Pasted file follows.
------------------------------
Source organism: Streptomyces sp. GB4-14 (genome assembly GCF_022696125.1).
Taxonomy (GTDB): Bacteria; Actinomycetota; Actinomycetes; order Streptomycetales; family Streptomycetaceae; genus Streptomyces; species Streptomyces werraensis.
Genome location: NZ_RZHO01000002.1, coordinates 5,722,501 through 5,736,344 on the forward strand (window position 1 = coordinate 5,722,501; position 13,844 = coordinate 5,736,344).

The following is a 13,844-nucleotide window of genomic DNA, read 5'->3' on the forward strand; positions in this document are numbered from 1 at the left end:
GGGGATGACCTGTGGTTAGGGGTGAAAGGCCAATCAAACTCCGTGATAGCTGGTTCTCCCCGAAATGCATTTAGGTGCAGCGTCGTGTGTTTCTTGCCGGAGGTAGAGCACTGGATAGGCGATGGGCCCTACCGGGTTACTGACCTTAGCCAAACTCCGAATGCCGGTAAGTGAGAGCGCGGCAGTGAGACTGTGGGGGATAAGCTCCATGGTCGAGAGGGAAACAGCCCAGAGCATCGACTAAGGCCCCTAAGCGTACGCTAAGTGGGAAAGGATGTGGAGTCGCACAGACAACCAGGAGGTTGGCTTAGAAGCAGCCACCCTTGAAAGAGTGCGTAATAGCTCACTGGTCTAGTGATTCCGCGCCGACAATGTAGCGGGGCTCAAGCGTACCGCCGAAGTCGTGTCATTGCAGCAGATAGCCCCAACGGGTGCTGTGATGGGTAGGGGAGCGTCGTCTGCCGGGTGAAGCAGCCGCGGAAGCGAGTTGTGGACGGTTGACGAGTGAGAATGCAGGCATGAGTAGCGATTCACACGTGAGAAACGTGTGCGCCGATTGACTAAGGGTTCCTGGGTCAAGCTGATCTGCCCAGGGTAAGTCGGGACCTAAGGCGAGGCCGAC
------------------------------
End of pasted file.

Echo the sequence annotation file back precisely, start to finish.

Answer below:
Source organism: Streptomyces sp. GB4-14 (genome assembly GCF_022696125.1).
Taxonomy (GTDB): Bacteria; Actinomycetota; Actinomycetes; order Streptomycetales; family Streptomycetaceae; genus Streptomyces; species Streptomyces werraensis.
Genome location: NZ_RZHO01000002.1, coordinates 5,722,501 through 5,736,344 on the forward strand (window position 1 = coordinate 5,722,501; position 13,844 = coordinate 5,736,344).

The following is a 13,844-nucleotide window of genomic DNA, read 5'->3' on the forward strand; positions in this document are numbered from 1 at the left end:
GGGGATGACCTGTGGTTAGGGGTGAAAGGCCAATCAAACTCCGTGATAGCTGGTTCTCCCCGAAATGCATTTAGGTGCAGCGTCGTGTGTTTCTTGCCGGAGGTAGAGCACTGGATAGGCGATGGGCCCTACCGGGTTACTGACCTTAGCCAAACTCCGAATGCCGGTAAGTGAGAGCGCGGCAGTGAGACTGTGGGGGATAAGCTCCATGGTCGAGAGGGAAACAGCCCAGAGCATCGACTAAGGCCCCTAAGCGTACGCTAAGTGGGAAAGGATGTGGAGTCGCACAGACAACCAGGAGGTTGGCTTAGAAGCAGCCACCCTTGAAAGAGTGCGTAATAGCTCACTGGTCTAGTGATTCCGCGCCGACAATGTAGCGGGGCTCAAGCGTACCGCCGAAGTCGTGTCATTGCAGCAGATAGCCCCAACGGGTGCTGTGATGGGTAGGGGAGCGTCGTCTGCCGGGTGAAGCAGCCGCGGAAGCGAGTTGTGGACGGTTGACGAGTGAGAATGCAGGCATGAGTAGCGATTCACACGTGAGAAACGTGTGCGCCGATTGACTAAGGGTTCCTGGGTCAAGCTGATCTGCCCAGGGTAAGTCGGGACCTAAGGCGAGGCCGAC